Most users need faster downloads than uploads. For example, when users are browsing the Internet, they typically send very small requests to view a webpage in upload requests. However, the webpage can include a significant amount of data, such as text, graphics, audio, and video that is downloaded to the users.


Most rural areas do not have cable television, but they do have satellite television as an alternative. Users can subscribe with a satellite provider. They have satellite dishes that can receive television signals from an orbiting satellite. Additionally, many current satellite television systems can also transmit basic signals up to the satellite.

Just as telecommunications companies began using their cable and fiber connections for Internet access, many satellite providers began using their satellite connections for Internet access. Additionally, some companies specialize in only Internet access via satellite connections.

True or false? A major drawback with satellite signals is signal latency.

Answer: True. Signal latency refers to the amount of delay between when a user sends a request and receives a reply.

With broadband fiber and cable connections, users start to see a webpage download almost immediately when they send the request. In contrast, users with a satellite connection might see a significant delay between the time when they click a link and the webpage starts to load. This is because the signal must travel to the satellite in orbit, back down to Earth, back up to the satellite, and back to the user.

Cellular (mobile hotspot)

Smartphones use cellular access both for telephone calls and for Internet access. When users subscribe to the service, they can surf the Internet and access email with their smartphones. This same service is available for mobile hotspots. A mobile hotspot connects to the cellular service and acts as a wireless router for multiple wireless devices.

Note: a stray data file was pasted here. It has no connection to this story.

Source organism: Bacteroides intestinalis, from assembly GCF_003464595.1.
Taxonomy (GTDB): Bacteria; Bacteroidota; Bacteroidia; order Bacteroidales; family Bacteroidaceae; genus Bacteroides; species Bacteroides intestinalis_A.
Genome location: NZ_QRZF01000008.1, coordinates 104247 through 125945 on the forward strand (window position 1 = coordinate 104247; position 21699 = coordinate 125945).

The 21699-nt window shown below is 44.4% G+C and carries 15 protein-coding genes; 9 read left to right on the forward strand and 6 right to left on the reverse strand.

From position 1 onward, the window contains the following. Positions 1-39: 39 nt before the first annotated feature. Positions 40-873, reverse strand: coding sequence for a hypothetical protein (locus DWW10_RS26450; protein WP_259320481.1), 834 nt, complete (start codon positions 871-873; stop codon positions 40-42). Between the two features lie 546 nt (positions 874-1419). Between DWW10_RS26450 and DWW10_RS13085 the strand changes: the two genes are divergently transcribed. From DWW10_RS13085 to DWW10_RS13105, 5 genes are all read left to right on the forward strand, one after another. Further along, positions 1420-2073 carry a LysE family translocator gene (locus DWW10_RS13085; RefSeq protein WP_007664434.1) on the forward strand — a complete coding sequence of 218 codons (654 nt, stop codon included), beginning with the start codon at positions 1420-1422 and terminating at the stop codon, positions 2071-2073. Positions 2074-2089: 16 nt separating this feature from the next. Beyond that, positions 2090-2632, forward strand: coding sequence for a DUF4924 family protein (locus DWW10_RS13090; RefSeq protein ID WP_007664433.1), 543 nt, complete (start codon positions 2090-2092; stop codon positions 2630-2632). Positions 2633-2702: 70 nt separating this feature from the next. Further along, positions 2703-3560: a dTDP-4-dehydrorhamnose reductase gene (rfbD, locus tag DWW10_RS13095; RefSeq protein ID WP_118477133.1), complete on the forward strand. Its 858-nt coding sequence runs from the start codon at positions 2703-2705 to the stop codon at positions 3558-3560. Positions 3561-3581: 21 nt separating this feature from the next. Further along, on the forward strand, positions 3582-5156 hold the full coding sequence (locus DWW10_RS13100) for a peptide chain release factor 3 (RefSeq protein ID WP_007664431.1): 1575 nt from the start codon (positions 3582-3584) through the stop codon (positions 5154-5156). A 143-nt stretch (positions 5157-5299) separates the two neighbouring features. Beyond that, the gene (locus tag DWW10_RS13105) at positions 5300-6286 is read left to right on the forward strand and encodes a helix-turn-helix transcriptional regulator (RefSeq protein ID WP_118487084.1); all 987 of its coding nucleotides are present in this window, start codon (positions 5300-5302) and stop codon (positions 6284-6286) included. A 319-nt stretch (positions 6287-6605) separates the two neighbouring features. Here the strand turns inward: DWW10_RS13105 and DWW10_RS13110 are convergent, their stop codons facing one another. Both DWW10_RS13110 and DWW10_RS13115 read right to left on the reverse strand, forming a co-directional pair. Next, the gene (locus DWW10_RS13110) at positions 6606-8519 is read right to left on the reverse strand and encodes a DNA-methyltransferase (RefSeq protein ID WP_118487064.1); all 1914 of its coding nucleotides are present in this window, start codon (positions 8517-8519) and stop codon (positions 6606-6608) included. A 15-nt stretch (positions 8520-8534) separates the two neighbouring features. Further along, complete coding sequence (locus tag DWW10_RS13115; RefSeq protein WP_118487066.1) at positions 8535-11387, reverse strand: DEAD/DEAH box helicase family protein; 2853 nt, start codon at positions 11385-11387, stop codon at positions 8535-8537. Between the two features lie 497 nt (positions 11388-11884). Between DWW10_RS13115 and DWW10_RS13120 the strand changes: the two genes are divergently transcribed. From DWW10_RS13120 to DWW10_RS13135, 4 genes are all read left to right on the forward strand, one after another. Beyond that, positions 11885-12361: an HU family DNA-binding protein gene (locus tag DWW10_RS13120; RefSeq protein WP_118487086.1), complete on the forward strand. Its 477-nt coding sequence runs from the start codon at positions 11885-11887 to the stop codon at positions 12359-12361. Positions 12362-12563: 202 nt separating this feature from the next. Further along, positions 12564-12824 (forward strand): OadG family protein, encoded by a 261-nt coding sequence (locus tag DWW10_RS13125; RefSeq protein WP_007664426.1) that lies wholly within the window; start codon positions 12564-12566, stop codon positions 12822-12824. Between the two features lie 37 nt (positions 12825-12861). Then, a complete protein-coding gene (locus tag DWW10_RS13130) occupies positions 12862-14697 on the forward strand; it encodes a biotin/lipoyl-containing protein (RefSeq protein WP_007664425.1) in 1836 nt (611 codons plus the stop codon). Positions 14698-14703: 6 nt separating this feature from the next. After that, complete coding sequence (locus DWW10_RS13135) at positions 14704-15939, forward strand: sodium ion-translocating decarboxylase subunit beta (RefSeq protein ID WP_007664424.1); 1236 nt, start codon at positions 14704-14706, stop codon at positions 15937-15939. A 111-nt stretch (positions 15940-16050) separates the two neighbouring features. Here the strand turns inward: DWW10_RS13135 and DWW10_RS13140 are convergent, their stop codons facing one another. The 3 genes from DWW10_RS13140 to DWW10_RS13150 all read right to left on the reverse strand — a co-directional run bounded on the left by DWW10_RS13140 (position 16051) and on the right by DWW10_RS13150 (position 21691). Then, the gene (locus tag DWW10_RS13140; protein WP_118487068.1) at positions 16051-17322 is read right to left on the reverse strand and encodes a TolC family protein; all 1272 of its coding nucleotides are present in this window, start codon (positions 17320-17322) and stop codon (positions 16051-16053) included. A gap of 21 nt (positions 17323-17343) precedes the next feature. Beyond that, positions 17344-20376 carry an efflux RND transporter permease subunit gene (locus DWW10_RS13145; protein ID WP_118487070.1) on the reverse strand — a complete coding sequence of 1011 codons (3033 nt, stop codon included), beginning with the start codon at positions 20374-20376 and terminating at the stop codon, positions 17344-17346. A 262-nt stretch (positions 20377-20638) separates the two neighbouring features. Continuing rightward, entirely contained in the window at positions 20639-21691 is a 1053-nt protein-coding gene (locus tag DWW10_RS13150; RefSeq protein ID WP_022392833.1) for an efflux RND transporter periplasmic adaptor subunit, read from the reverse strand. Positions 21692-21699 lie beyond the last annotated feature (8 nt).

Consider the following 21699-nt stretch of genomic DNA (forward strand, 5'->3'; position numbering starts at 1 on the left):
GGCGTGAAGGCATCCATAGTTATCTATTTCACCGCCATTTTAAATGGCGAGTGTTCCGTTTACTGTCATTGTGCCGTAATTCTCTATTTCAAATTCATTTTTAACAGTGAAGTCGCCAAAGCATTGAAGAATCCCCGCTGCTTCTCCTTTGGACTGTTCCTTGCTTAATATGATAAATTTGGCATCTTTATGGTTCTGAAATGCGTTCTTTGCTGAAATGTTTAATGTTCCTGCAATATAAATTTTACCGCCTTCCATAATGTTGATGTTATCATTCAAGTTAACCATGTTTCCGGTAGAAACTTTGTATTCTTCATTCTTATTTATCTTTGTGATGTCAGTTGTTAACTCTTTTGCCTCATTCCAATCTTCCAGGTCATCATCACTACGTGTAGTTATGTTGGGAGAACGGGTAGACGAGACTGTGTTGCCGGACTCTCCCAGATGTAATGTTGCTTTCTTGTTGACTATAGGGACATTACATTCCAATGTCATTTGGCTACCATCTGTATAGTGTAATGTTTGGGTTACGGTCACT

True or false? Cellular Internet access is the best choice for a user who frequently travels.

Answer: True. Devices with cellular Internet access can access the Internet from almost anywhere.

Mobile hotspots are also known as MiFi devices. A MiFi device is a small battery-powered device that users can take with them just about anywhere. After turning it on, it automatically connects to the cellular service. Users can configure mobile devices with the MiFi SSID and passphrase and connect to the Internet through the MiFi device. A single MiFi device typically supports five or more wireless devices.

WiMAX and line of sight wireless Internet service

Worldwide Interoperability for Microwave Access (WiMAX) is another wireless standard. It can deliver high-speed wireless Internet access for large geographical areas, such as a metropolitan area network (MAN).

True or false? When connecting to WiMAX networks, WiMAX towers need a clear line of sight between each other.

Answer: True. WiMAX towers use microwave links between each other, and these require a clear line of sight between each other.

Internet service providers (ISPs) have a wired connection to a WiMAX tower. The WiMAX towers connect to each other wirelessly, and end users can connect to the closest tower wirelessly.

Can you answer these questions?

You can find the answers to these questions at the end of this chapter.

  1. Which wired Internet connection provides the highest speeds?

  2. What type of Internet connections use phone lines?

  3. What type of Internet connection is most appropriate for a traveling salesman?

  4. What type of Internet connection is mobile and can be used to provide Internet access for multiple users?